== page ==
One way to harm all of us is to make food a weapon. So far they've turned many of our foods into poison. Making decent food too expensive or unavailable is another way. We have indoor and outdoor potted plants and, when things get worse, we'll have as many as we can fit here, indoors and outdoors.When America looks like Venezuela, having your own indoor garden will be a big help.

NoWayJose Thu, 06/29/2017 - 07:41 Permalink

Happy to still have a couple packs of 4.5 inch wide Charmin that I stashed many years ago - at much lower prices. I could have put that same money in the bank and made $1.20 in interest - but instead I get to wipe with toilet paper that does not resemble an adding machine tape, and that $1.20 in interest does not come close to covering the shelf price increase on the new 3.9 inch wide paper.

Best investment seems to be to stock up on things that 'keep' - like trash bags, TP, etc - whenever you see a good sale price.

bagpiper Thu, 06/29/2017 - 08:35 Permalink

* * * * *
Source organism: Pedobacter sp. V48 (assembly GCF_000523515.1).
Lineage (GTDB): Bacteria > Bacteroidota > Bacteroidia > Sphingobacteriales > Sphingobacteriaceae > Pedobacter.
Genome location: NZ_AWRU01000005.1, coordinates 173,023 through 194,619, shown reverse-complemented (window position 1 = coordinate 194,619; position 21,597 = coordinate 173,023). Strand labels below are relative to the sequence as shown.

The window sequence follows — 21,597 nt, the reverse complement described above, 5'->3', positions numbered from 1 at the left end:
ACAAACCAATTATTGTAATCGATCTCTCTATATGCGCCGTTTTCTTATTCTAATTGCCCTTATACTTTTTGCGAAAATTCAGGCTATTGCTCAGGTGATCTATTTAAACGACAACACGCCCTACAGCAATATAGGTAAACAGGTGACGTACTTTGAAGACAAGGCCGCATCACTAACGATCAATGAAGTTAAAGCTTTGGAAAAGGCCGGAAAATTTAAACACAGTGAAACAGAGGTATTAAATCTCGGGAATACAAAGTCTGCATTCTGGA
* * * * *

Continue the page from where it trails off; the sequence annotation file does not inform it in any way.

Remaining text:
I wish I could post a picture of my flock of chicks. It is a thrill to see the little things hatch out of eggs after mama sits on 'em for 21 days.  21 days and I got 15 new meals/egg producers... totally natural! No GMO required!Kraft, on the other hand has lost my business forever. Why? Well, it ain't just the amount of food in the package, tis the amount of plastic IN the food... trust me on this. I was a manager at a Fortune 100 Big Pharma company(now absorbed), and I've also been cooking for 40+ years, and Kraft american singles have always melted into my tomato 'n cheese sauce... but now? Blobs. Little plastic plastic so called 'cheese' blobs. No matter how long its heated, all you get is a plastic mess.This is one of those "whatchagonnadoaboutitpunk" lies of corporations, that have now been taken over by profit seeking youngun's, who have no ethics or religion, no moral foundation and will do just about anything to increase profit by a fraction of a penny. Just like other brands who's product no longer tastes like the oriignal, 'new and improved'! Yeah, and they lose business and wonder why... I pray, it all falls down into collapse, because, it needs to, we are destroying the Earth. Monsanto is killing all the farm fields around here, they used to be green, all the time, now everything is dead, oh, except for their GMO crap. They are killing nature, fuck 'em all, let 'em die die die. This is why civilizations rise and fall, the builders build, the children come, apathy sets in, and then degeneration. Management fads, and schools, need to be razed to the ground.You don't know what you're eating...  but, Borden now has my cheese business, glad I'm old.I'm just sad for you children.